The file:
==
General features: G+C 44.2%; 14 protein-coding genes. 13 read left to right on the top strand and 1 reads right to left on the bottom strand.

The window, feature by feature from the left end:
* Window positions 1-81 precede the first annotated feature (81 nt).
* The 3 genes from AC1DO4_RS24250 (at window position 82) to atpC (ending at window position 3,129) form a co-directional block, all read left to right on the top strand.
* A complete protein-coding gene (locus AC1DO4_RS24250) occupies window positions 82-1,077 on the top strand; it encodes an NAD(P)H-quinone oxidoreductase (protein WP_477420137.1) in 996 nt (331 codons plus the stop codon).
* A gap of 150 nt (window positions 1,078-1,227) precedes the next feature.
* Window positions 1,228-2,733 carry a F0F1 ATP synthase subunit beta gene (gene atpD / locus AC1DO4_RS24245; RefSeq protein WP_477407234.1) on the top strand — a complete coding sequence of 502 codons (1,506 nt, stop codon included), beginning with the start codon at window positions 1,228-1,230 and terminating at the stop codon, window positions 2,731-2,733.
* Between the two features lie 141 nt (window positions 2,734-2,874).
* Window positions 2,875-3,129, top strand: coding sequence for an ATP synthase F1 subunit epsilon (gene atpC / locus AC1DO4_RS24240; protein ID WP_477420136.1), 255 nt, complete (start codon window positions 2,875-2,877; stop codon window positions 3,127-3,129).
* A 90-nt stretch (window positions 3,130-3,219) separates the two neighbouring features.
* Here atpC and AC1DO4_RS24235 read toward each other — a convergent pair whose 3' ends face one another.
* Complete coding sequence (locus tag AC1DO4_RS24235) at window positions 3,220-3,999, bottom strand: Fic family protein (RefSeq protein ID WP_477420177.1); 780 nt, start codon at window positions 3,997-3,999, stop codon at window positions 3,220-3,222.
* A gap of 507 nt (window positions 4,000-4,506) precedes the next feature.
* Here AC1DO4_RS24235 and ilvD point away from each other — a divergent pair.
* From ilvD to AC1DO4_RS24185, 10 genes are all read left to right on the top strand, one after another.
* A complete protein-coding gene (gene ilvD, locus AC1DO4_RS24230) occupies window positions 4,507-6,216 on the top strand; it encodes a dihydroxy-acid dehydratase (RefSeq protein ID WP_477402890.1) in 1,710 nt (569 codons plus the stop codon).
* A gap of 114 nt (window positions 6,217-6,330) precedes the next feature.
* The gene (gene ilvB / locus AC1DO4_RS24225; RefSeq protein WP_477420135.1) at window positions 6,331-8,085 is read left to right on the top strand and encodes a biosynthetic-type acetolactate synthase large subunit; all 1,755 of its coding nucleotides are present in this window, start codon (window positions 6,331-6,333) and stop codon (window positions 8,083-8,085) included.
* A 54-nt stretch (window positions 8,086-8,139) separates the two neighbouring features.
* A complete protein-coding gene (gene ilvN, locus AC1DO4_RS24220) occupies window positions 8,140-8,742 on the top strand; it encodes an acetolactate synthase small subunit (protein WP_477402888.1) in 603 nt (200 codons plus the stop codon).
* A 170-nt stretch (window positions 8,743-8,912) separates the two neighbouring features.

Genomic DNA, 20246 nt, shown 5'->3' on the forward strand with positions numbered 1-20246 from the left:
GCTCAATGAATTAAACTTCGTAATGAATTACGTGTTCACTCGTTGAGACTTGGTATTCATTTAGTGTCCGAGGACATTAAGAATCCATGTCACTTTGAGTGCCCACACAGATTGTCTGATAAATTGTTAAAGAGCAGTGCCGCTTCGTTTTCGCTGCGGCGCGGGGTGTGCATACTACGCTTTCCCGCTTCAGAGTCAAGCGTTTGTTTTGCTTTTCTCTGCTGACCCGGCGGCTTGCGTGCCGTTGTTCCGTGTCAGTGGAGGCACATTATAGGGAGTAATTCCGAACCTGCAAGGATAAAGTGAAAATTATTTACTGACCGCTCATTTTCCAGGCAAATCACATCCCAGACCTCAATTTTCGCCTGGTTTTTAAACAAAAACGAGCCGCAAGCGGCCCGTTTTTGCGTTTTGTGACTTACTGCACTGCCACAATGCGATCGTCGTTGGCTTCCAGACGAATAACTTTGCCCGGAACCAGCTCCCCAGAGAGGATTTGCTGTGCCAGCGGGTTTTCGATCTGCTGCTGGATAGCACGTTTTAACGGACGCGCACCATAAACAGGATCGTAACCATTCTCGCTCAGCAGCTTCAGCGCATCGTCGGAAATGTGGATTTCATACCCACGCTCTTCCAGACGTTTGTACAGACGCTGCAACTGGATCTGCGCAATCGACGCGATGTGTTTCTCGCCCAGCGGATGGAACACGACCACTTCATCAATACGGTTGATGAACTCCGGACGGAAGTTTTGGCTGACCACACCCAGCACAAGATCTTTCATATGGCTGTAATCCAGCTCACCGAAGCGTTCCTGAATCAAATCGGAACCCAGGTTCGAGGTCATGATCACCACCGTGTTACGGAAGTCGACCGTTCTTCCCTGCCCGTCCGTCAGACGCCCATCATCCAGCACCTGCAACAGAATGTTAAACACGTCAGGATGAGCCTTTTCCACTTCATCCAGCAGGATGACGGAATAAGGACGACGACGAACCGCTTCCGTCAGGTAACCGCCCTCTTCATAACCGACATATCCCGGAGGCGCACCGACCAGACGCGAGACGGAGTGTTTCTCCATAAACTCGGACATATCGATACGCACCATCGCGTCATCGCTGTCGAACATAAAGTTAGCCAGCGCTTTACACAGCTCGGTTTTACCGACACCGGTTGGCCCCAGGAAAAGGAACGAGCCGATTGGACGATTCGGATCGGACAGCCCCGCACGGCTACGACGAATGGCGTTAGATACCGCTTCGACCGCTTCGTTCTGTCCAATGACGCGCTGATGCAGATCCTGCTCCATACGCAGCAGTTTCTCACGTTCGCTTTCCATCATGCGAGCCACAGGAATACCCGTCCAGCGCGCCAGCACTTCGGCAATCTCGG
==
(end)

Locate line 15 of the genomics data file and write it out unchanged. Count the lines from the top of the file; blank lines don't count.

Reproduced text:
* From ilvD to AC1DO4_RS24185, 10 genes are all read left to right on the top strand, one after another.